Ruth Johnston

Interview: Ken Loach

Shortly before the release of Ken Loach’s film Route Irish, the Cameo hosted a preview screening in conjunction with Take One Action, the Edinburgh based charity ‘celebrating the people and movies that are changing the world’. Loach, one of the UK’s most prominent directors known for his highly politicised social realist filmmaking, has followed-up the relative levity of Looking for Eric with a return to earlier territory with the tragedy of a character imprisoned by circumstance. Route Irish in portraying the role of private security contractors in Iraq casts light on the increasing commercialisation of war. The film’s billing as a conspiracy thriller has perhaps invited some unfair criticism, as although somewhat uneven Route Irish deals deftly with the horrors of a foreign war we have largely been sheltered from. Loach is able to explore the abuses executed by, and on, these uncounted mercenaries, and the trauma they are left with on their return home. Alongside this Loach creates moments of quiet pathos which seem more representative of the film’s overall tone than the occasional burst of violence.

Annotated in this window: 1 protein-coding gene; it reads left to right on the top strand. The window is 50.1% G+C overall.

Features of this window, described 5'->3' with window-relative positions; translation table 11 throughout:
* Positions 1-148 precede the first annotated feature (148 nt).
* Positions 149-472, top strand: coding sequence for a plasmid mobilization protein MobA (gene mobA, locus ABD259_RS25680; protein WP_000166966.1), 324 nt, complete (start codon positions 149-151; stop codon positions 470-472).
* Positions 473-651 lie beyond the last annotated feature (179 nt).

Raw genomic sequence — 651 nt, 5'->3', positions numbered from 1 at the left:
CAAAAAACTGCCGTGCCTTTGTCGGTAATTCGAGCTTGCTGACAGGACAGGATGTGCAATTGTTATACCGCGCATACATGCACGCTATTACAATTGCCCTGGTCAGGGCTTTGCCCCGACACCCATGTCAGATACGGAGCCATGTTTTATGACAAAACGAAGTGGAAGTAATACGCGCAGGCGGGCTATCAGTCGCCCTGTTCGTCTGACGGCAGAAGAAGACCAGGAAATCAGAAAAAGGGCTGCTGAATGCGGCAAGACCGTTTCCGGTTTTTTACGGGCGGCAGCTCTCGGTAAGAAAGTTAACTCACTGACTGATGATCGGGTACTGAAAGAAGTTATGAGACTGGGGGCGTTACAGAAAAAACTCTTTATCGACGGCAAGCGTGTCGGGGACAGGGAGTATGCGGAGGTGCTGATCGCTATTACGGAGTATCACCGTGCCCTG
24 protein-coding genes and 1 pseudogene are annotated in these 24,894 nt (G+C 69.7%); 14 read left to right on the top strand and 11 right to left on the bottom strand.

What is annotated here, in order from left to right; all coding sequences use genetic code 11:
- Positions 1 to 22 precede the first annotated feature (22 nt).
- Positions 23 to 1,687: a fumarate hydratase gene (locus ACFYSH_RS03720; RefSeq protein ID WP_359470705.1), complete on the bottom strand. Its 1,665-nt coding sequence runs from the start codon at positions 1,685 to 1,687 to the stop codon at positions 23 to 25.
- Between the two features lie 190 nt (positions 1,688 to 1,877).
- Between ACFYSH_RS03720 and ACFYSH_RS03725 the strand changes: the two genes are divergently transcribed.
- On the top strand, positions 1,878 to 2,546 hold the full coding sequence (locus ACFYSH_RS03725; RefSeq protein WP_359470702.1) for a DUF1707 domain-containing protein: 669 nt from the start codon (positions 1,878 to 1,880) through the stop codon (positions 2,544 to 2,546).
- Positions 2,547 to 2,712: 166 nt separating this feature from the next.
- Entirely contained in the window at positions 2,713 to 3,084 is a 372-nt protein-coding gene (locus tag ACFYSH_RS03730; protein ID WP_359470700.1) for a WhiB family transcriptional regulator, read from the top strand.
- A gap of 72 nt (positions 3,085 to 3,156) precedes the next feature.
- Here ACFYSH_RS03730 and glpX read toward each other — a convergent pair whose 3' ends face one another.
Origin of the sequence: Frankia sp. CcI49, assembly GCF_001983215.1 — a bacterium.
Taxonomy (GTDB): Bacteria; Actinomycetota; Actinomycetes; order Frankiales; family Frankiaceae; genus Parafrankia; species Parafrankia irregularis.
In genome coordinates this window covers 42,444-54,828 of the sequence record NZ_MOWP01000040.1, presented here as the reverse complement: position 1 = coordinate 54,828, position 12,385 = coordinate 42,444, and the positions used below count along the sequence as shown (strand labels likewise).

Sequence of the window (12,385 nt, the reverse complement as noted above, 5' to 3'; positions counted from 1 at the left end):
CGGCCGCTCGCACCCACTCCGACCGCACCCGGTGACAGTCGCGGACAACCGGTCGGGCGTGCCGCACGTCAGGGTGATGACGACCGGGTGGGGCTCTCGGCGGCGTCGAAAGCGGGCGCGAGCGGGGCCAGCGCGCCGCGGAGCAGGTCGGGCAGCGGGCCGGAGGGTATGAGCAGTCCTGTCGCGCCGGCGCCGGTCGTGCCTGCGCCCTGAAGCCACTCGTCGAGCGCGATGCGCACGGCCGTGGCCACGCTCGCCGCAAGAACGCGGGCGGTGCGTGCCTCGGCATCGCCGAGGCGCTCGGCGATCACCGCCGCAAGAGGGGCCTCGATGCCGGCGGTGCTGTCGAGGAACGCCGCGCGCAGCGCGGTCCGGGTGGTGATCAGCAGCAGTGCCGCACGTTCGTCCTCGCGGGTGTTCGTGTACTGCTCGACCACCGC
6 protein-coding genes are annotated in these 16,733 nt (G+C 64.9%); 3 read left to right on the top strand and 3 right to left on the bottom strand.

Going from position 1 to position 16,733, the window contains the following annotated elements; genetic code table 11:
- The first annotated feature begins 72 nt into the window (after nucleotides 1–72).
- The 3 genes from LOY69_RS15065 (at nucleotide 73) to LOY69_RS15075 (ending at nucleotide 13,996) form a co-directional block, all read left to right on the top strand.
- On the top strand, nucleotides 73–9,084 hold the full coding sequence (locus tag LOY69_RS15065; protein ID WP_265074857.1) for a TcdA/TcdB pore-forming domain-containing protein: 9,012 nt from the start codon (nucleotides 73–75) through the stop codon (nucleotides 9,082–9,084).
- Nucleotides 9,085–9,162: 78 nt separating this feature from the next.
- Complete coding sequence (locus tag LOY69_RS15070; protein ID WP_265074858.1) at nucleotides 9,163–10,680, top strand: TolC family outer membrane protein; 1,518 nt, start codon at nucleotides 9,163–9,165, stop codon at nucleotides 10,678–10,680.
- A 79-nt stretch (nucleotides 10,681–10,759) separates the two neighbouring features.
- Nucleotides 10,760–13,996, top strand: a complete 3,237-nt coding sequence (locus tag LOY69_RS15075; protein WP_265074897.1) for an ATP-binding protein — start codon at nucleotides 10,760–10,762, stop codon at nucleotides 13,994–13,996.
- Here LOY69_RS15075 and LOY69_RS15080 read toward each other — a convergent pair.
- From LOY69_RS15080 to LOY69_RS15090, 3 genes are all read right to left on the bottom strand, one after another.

Prior to this screening we had the opportunity to speak with Ken Loach and Take One Action’s artistic director Simon Bateson about privatisation, the ability of cinema to create change and the current state of the British film industry.

White Lodge: Route Irish focuses on the increasing privatisation of modern warfare which is quite an unusual approach to the situation in Iraq. What was the origin of this story?
Ken Loach: Well the origin was when we saw the soldiers leaving and the private contractors becoming more important, and it was happening without people taking too much notice. It obviously seemed to us really significant particularly for democracy, because if the military’s involved, if the army’s involved, then the politicians have to be accountable, they have to answer questions. To subcontract the jobs to private security contracting companies then nobody knows about them, the bodies don’t come home in a coffin with a Union Jack on them, politicians don’t have to stand in parliament and answer questions, the papers aren’t saying “bring the troops home”, so we privatise it we hide it, and if you hide it it’s not democratically accountable. So that’s why we thought we should dig into it.